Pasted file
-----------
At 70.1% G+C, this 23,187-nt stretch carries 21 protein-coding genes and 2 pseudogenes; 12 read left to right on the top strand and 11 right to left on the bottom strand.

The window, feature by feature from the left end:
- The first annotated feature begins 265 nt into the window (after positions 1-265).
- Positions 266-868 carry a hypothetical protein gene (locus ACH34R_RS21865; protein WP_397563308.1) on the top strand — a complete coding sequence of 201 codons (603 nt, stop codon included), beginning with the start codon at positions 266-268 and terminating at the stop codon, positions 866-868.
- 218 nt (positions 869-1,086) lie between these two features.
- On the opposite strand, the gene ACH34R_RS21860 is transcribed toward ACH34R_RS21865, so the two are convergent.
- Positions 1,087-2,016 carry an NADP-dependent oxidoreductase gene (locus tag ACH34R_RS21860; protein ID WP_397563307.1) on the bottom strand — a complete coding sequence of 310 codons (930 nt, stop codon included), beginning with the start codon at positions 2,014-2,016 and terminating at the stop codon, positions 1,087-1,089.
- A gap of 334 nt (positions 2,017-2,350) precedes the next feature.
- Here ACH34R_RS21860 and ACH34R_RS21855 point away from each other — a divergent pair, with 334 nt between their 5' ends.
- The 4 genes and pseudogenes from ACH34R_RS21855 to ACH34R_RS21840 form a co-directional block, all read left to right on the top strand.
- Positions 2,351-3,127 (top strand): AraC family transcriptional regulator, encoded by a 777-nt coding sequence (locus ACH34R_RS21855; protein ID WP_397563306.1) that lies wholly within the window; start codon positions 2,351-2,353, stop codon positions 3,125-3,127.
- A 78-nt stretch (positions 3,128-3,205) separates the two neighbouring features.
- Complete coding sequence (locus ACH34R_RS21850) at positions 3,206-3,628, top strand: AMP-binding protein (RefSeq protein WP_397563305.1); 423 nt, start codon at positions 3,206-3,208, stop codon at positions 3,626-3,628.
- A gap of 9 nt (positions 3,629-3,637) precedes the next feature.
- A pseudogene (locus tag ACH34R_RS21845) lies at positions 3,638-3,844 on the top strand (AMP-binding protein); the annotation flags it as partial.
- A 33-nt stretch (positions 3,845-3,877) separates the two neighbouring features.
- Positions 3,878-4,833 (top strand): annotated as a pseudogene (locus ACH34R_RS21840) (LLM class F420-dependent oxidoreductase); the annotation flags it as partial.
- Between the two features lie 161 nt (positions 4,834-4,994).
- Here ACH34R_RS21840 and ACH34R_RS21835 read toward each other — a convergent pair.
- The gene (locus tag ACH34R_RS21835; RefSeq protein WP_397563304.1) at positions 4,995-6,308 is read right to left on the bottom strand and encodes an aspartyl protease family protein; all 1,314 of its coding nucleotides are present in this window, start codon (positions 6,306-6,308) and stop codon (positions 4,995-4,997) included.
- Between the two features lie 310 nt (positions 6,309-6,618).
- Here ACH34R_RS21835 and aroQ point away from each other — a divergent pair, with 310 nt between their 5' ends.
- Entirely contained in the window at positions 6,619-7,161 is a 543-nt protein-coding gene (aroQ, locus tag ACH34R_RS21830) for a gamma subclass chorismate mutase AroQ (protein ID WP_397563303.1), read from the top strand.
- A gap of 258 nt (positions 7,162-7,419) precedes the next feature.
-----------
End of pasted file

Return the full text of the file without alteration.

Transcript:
At 70.1% G+C, this 23,187-nt stretch carries 21 protein-coding genes and 2 pseudogenes; 12 read left to right on the top strand and 11 right to left on the bottom strand.

The window, feature by feature from the left end:
- The first annotated feature begins 265 nt into the window (after positions 1-265).
- Positions 266-868 carry a hypothetical protein gene (locus ACH34R_RS21865; protein WP_397563308.1) on the top strand — a complete coding sequence of 201 codons (603 nt, stop codon included), beginning with the start codon at positions 266-268 and terminating at the stop codon, positions 866-868.
- 218 nt (positions 869-1,086) lie between these two features.
- On the opposite strand, the gene ACH34R_RS21860 is transcribed toward ACH34R_RS21865, so the two are convergent.
- Positions 1,087-2,016 carry an NADP-dependent oxidoreductase gene (locus tag ACH34R_RS21860; protein ID WP_397563307.1) on the bottom strand — a complete coding sequence of 310 codons (930 nt, stop codon included), beginning with the start codon at positions 2,014-2,016 and terminating at the stop codon, positions 1,087-1,089.
- A gap of 334 nt (positions 2,017-2,350) precedes the next feature.
- Here ACH34R_RS21860 and ACH34R_RS21855 point away from each other — a divergent pair, with 334 nt between their 5' ends.
- The 4 genes and pseudogenes from ACH34R_RS21855 to ACH34R_RS21840 form a co-directional block, all read left to right on the top strand.
- Positions 2,351-3,127 (top strand): AraC family transcriptional regulator, encoded by a 777-nt coding sequence (locus ACH34R_RS21855; protein ID WP_397563306.1) that lies wholly within the window; start codon positions 2,351-2,353, stop codon positions 3,125-3,127.
- A 78-nt stretch (positions 3,128-3,205) separates the two neighbouring features.
- Complete coding sequence (locus ACH34R_RS21850) at positions 3,206-3,628, top strand: AMP-binding protein (RefSeq protein WP_397563305.1); 423 nt, start codon at positions 3,206-3,208, stop codon at positions 3,626-3,628.
- A gap of 9 nt (positions 3,629-3,637) precedes the next feature.
- A pseudogene (locus tag ACH34R_RS21845) lies at positions 3,638-3,844 on the top strand (AMP-binding protein); the annotation flags it as partial.
- A 33-nt stretch (positions 3,845-3,877) separates the two neighbouring features.
- Positions 3,878-4,833 (top strand): annotated as a pseudogene (locus ACH34R_RS21840) (LLM class F420-dependent oxidoreductase); the annotation flags it as partial.
- Between the two features lie 161 nt (positions 4,834-4,994).
- Here ACH34R_RS21840 and ACH34R_RS21835 read toward each other — a convergent pair.
- The gene (locus tag ACH34R_RS21835; RefSeq protein WP_397563304.1) at positions 4,995-6,308 is read right to left on the bottom strand and encodes an aspartyl protease family protein; all 1,314 of its coding nucleotides are present in this window, start codon (positions 6,306-6,308) and stop codon (positions 4,995-4,997) included.
- Between the two features lie 310 nt (positions 6,309-6,618).
- Here ACH34R_RS21835 and aroQ point away from each other — a divergent pair, with 310 nt between their 5' ends.
- Entirely contained in the window at positions 6,619-7,161 is a 543-nt protein-coding gene (aroQ, locus tag ACH34R_RS21830) for a gamma subclass chorismate mutase AroQ (protein ID WP_397563303.1), read from the top strand.
- A gap of 258 nt (positions 7,162-7,419) precedes the next feature.